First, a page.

The Golden Age: shops and the Bank of NSW along Percy St, Wellington, 1950.

There was a mixed reaction to the panel’s Rural Council recommendations. According to a report on workshop outcomes released by the NSW Office of Local Government last year, many councils were concerned that any new model shouldn’t seek to “scale down” the council’s role in small communities, pointing out that councils were often the backbone of these rural centres and the only advocate for the people.

“There’s some chance that if Wellington Council was to merge that we would lose our identity,” says Farren Hotham, managing editor of The Wellington Times.

Local councils were invited to complete an optional Rural Council Template when preparing Fit for the Future proposals for 30 June 2015.

The development process included two workshops, one in Dubbo and one in Sydney, where councils from some 40 smaller communities were invited to share their views. The workshops were a starting point for developing the Rural Council model. Mayors and general managers outlined the challenges facing their communities and the important role councils play in supporting their towns and villages.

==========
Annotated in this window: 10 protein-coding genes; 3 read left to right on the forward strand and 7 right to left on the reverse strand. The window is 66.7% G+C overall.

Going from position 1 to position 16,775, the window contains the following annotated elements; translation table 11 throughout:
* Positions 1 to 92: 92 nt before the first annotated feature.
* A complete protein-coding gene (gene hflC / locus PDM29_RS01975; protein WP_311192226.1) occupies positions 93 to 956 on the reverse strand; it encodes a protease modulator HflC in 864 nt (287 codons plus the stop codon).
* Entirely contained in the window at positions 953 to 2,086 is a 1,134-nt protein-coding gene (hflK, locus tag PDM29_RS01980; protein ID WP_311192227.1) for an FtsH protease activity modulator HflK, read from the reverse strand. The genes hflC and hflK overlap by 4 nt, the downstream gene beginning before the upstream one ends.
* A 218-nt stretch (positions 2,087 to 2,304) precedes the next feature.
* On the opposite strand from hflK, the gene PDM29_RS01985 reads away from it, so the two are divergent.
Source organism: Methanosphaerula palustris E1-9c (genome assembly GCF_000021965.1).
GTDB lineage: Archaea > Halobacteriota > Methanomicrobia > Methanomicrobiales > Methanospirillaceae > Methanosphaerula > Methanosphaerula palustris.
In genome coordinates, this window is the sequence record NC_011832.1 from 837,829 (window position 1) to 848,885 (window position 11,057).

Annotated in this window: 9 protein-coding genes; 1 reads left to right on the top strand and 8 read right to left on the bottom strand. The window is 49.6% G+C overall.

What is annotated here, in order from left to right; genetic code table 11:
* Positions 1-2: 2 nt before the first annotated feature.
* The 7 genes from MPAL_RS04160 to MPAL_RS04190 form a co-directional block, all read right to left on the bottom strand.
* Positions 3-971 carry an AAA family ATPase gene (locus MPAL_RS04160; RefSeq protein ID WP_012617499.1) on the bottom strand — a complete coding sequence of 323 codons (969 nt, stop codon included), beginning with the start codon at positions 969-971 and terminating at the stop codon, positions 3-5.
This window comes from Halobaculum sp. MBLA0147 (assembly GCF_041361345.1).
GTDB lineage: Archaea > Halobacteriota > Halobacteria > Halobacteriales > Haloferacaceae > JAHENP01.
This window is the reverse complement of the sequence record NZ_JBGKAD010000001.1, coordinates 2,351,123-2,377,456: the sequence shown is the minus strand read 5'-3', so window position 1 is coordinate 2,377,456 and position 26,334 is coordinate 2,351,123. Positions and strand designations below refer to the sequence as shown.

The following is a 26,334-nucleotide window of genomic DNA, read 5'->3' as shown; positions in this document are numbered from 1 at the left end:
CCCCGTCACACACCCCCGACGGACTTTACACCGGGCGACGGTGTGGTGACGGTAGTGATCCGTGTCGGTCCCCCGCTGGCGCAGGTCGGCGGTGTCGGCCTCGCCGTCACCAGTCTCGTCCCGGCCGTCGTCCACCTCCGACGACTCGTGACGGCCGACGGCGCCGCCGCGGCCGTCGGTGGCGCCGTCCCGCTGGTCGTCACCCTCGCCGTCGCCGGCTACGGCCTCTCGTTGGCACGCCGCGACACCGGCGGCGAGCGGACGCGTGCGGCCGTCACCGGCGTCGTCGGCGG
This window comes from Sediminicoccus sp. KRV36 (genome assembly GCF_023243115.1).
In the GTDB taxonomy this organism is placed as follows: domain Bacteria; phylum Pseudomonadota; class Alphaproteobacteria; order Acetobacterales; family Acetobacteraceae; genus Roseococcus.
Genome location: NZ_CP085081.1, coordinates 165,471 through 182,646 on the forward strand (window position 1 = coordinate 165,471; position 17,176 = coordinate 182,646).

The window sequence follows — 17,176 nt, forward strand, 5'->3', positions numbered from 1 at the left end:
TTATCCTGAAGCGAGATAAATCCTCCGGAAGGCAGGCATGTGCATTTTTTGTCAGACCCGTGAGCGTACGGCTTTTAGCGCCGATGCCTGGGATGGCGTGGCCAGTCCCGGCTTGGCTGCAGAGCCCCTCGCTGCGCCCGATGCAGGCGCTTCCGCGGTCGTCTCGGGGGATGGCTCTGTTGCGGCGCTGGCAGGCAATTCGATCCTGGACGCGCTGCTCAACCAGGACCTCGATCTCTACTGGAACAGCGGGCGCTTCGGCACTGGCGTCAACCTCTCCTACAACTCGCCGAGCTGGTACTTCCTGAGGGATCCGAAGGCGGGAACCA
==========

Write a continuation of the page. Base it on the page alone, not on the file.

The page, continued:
“According to the stats amalgamation increases jobs, but probably in Dubbo, not Wellington.”

Cr Alison Conn

The workshops identified key criteria that councils wanted to see retained in any new arrangements. Maintaining the role of councils as community leaders, and preserving a sense of autonomy for small communities were considered particularly important.

The workshops demonstrated that the needs of small communities in rural NSW are so diverse that a single solution may not be possible. However, there was agreement on a range of options that may be suitable for rural councils to help them become ‘Fit for the Future’. These included making greater use of shared arrangements with neighbouring councils, and reducing costs through streamlining compliance and reporting requirements.